As for those fears that having a child would doom them to life in a hot hellscape, the world now appears to be on a path to dodge the worst-case climate scenarios. This isn’t to minimize the very real suffering that will be unavoidable thanks to warming, especially in poorer countries, but a child born today almost anywhere around the world has a better chance of living a good, long life than at almost any other time in the whole of human history.

That is in many ways a factor of just how terrible life has been for the vast majority of our time on the planet — by one estimate, until very recently a quarter of all infants died before they turned 1 — but it should also remind us that if a high chance of misery and suffering was enough to keep humans from reproducing, we would have died out long ago.

We actually do need more kids

As a father myself, I can tell you that overpopulation worriers have this much right: Children consume. Resources, energy, and above all else, time — more time than you can possibly imagine. But while no parent looks at their baby and thinks, “Well, there’s a future contributor to national GDP,” the truth is that today’s children are tomorrow’s workers and innovators. Children need us, but in time, all of us will need them.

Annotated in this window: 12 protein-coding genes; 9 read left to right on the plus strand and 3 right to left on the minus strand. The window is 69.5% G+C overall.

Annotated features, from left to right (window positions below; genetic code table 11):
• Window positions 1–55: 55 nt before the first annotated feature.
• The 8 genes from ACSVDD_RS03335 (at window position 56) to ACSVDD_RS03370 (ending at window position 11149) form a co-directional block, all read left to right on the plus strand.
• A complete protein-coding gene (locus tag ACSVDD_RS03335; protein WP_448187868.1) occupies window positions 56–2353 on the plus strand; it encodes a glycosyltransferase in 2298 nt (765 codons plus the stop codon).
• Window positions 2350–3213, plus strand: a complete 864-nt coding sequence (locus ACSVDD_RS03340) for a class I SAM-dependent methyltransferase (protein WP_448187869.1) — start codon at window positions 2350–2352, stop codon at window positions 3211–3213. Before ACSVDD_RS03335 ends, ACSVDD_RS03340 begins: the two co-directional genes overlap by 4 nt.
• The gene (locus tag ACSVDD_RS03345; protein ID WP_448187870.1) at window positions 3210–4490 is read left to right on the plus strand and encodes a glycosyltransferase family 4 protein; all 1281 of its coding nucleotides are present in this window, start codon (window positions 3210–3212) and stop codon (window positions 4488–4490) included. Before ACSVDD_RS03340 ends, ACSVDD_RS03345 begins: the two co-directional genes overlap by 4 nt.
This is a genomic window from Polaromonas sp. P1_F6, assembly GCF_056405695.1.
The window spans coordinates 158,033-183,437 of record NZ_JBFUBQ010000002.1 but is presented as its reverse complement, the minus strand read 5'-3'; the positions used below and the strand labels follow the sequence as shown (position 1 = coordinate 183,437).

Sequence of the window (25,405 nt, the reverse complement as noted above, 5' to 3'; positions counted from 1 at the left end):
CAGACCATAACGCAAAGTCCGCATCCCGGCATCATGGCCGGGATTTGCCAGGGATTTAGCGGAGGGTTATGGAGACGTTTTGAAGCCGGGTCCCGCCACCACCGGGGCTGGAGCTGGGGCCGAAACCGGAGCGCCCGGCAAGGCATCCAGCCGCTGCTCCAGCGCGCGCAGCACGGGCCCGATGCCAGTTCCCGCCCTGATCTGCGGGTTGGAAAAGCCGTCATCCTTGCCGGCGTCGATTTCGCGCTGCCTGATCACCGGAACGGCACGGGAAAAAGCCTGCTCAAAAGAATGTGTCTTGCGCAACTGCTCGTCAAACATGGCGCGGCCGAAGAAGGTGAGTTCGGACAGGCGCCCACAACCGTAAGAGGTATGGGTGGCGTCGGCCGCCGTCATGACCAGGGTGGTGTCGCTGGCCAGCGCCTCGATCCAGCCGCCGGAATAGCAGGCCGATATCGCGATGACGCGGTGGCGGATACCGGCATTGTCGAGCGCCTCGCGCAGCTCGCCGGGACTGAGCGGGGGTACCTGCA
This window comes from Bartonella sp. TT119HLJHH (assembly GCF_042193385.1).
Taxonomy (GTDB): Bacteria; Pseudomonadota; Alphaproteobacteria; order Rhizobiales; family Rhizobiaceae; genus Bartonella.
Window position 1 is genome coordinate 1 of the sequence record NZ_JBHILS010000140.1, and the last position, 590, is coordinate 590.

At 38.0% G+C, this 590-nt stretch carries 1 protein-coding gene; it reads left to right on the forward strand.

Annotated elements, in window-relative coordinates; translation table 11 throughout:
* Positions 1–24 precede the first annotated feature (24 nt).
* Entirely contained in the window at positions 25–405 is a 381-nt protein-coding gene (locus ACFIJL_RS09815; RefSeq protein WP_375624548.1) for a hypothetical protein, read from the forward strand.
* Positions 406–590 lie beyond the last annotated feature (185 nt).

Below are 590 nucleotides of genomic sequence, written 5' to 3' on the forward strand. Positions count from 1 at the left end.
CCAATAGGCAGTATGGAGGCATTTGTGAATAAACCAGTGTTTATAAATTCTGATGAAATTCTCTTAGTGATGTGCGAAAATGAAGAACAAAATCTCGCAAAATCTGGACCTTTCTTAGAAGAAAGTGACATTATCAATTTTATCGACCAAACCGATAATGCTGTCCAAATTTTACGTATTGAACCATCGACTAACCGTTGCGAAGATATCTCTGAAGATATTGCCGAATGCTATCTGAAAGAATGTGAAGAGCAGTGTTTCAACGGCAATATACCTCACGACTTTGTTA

With a median age of 38.8 years — the point at which half of the population is older and half is younger — the US as a country is creeping into middle age. That number has increased by 3.4 years since 2000, and in 2021 only one state saw its median age drop — ironically Maine, still by far the oldest state in the country, though it became slightly younger only thanks to a pandemic-driven influx of young people.

According to 2020 projections from the Census Bureau, by 2034, adults 65 and older will outnumber children for the first time in the nation’s history. And while much of that is due to historical increases in life expectancy — though that trend reversed at least temporarily during the pandemic — and the disproportionate size of the graying baby boomer generation, a large part comes down to Americans having fewer children.